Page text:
I am so dang excited for all this year holds, and know that the more we turn to the One who united us together in the first place, the more adventure we will find.

I love you,



Yesterday was our nine year anniversary.  I have our Nine Year Blog Post brewing in my head, but until that translates to words on a page, I thought I’d at least post the picture of us celebrating last night.  

We had a wonderful night out with incredible food, and meaningful conversation that wasn’t about either of our jobs, or either of our kids. (too much) I love conversations that have us reflecting on the past year and looking ahead to the future. 

And I am so blessed to be able to do that with this guy.


Apparently There’s Something In My Eye

If you’re at all like me, you find yourself, from time to time scrolling through your Facebook newsfeed, and coming across link after link.  Where we MAY differ, is that I have an un-official rule that I typically don’t click any link unless at least 5-10 people have shared it.  Basically, I want other people to waste their time on funny, informative, sentimental videos, which will indicate to me that it’s worth MY time.    

All that to say – this particular video has popped up on my newsfeed enough times that I figured I would give it a watch, and well – mercy me – I wasn’t expecting to TEAR UP over the darn thing.  (Although, let’s be real – it’s not like it’s out of character for me to “get something in my eye” over the little things)

There is something so endearing about this couple and the way they react and interact with each other.  And from 2:35-2:45 the guy just kind of sums up why a project like this can be so moving.  

If anything, it has served as a little reminder that while I probably won’t have the luxury of getting a sneak peek at Ben and I in our 90’s, I can still invest so much into today and the days that follow, to shape and create those stories and memories that we’ll have when we’re old and grey.  And to know that I don’t have to look elderly to tell him often those things that I would want him to know.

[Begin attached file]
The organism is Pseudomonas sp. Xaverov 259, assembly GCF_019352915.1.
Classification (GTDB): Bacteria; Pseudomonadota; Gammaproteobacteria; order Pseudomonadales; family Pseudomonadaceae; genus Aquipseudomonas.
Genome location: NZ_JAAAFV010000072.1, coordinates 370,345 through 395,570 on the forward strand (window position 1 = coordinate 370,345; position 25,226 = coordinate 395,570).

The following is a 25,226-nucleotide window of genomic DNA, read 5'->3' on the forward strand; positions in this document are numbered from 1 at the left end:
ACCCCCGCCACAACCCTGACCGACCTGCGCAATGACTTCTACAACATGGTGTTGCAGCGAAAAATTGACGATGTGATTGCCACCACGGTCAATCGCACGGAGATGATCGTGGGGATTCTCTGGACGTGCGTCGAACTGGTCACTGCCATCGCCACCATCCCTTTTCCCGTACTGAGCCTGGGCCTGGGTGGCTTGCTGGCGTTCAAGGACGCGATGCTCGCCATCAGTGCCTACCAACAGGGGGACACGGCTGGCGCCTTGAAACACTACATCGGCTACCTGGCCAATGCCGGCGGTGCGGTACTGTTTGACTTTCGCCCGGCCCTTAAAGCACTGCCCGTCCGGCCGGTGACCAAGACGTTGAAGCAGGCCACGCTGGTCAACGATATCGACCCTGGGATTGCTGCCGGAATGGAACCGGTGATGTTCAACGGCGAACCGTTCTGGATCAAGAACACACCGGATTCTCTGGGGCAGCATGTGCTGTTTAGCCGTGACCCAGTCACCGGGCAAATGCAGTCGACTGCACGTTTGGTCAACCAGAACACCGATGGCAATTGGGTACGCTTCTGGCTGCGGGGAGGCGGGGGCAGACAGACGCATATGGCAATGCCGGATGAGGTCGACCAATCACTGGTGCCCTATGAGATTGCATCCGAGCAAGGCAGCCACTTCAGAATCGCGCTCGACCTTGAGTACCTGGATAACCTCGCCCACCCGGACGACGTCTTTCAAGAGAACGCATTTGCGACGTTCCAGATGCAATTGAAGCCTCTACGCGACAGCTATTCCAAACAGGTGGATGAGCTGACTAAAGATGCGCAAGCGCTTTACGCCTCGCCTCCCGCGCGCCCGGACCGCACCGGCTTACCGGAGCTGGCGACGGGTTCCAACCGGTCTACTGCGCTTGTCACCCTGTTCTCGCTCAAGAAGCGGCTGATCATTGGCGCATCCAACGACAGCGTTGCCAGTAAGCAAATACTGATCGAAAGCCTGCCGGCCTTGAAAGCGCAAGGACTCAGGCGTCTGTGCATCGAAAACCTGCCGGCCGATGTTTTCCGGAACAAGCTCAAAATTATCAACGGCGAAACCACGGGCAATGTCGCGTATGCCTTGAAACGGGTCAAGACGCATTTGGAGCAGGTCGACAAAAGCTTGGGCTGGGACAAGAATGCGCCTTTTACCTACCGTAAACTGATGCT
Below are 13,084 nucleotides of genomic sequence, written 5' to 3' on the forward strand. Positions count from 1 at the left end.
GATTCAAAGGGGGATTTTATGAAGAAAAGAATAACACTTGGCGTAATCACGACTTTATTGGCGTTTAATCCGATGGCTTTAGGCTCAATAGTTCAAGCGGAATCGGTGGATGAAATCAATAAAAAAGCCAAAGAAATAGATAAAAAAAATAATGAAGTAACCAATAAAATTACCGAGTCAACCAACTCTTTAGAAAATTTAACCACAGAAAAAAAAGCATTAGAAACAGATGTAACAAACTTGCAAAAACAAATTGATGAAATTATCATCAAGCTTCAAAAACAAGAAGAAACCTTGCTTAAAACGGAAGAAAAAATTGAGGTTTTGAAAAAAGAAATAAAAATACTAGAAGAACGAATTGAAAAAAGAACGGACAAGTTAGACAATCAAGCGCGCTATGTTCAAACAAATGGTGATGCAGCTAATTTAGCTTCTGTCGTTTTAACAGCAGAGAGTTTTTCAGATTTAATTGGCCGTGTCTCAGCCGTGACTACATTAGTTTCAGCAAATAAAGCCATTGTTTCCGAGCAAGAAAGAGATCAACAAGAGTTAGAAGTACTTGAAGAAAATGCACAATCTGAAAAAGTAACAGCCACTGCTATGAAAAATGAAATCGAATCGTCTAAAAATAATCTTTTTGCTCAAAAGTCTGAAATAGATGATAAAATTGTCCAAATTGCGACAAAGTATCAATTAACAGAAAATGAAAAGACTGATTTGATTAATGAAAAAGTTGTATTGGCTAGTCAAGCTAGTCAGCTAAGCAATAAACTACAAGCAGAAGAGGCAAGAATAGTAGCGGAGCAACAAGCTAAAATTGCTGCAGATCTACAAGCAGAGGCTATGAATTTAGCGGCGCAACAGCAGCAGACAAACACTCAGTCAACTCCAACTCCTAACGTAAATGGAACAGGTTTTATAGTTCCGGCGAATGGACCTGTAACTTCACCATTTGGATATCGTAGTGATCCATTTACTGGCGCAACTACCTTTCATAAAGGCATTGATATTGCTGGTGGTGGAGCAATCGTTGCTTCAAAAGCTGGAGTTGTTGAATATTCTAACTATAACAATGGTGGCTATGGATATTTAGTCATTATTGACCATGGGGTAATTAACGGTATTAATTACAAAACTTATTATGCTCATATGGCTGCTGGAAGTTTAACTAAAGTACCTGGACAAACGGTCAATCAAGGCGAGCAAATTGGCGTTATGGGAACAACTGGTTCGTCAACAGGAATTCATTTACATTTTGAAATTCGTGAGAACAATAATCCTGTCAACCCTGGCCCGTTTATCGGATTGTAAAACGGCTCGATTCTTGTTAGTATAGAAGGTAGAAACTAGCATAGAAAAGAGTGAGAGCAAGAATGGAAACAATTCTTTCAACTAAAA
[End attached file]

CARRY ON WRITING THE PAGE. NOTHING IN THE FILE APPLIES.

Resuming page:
Take a look – and if you find your eyes getting misty-  it’s ok – it really IS dusty this time of year.  

Mother’s Day

I know that Mother’s day was a few days ago and I should have waxed poetic by now about how incredible my kids are and how sentimental I feel in how they have made me a mom.

And the irony of it all, is that because I’m the throes of motherhood, I didn’t exactly have a lot of time between then and now to put together said post.  And so it is these days.  These days that are so ordinary, sometimes exhausting, and yet so filled with the littlest pieces of wonder.



And while Mother’s Day itself didn’t seem that much different than all the other days, my goodness, all the other days are just as sacred for me as a mom.

  • The morning conversations we hear coming from Zeke’s room, as he is usually the first one awake – the noises that help us to wake up with a smile on our faces.  We usually have about 30 minutes from the time we first hear him to when his “HI DA” “HI MAMA”‘s become loud enough that we have to do something about it.
  • The way Ellie comes stumbling into our room shortly after, with her morning bed head extra curly from the humidity that is growing as the months get warmer, and helps herself to my side of the bed.
  • The mature conversations that Ellie will engage us in – everything from asking caring questions: “How did your run go tonight mom?”, to things of spiritual significance: “My memory verse tells me I need to be kind…but that is hard to do with Zeke”
  • The guttural laugh that comes from Zeke’s belly 100 times a day, mostly because he is doing something that he hopes will make us laugh too.
  • The way Zeke communicates – not so much with words, although he has a couple handfuls of those in his repertoire – but with his “enhs”, and “ahhs” and “yeahs”, and pointing and hugs.  Oh the hugs.  But also because he is adding almost daily to that growing list of words and I’ll never tire of having a front row seat to watching him figure out this part of his world. (“Bubbles”, being his latest conquest)